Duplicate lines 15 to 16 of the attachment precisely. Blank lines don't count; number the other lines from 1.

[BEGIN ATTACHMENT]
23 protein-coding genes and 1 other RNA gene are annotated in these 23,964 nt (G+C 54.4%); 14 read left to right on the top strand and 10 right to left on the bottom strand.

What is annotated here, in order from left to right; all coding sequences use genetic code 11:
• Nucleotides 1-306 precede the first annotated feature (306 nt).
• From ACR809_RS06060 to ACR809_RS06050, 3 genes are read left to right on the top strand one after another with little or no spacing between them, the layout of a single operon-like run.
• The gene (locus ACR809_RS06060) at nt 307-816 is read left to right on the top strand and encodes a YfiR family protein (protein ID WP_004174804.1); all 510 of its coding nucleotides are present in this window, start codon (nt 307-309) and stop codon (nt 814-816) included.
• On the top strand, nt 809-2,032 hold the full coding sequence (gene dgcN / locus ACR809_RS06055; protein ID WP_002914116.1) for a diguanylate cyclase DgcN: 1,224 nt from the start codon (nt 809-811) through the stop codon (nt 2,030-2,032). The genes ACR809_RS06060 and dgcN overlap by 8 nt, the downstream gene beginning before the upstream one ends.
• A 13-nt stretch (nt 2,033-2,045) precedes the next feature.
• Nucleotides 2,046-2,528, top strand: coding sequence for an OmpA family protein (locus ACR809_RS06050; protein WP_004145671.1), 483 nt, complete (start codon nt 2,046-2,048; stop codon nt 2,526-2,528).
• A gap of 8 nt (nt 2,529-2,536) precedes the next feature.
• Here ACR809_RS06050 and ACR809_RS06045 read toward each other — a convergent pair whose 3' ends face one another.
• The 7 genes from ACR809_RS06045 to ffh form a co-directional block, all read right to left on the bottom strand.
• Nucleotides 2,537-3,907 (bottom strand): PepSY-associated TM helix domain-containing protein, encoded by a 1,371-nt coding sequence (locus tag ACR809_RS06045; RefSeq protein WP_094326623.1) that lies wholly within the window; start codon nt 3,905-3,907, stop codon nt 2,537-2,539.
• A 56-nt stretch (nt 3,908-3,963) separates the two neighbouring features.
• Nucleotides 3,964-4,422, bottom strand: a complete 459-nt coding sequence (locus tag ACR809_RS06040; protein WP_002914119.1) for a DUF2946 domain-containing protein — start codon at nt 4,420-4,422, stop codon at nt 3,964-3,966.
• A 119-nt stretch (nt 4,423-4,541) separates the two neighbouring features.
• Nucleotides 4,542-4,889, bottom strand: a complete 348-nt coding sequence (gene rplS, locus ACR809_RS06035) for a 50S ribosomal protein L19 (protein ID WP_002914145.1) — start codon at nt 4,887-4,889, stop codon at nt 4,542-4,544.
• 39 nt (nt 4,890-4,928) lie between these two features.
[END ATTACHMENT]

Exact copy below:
• A 119-nt stretch (nt 4,423-4,541) separates the two neighbouring features.
• Nucleotides 4,542-4,889, bottom strand: a complete 348-nt coding sequence (gene rplS, locus ACR809_RS06035) for a 50S ribosomal protein L19 (protein ID WP_002914145.1) — start codon at nt 4,887-4,889, stop codon at nt 4,542-4,544.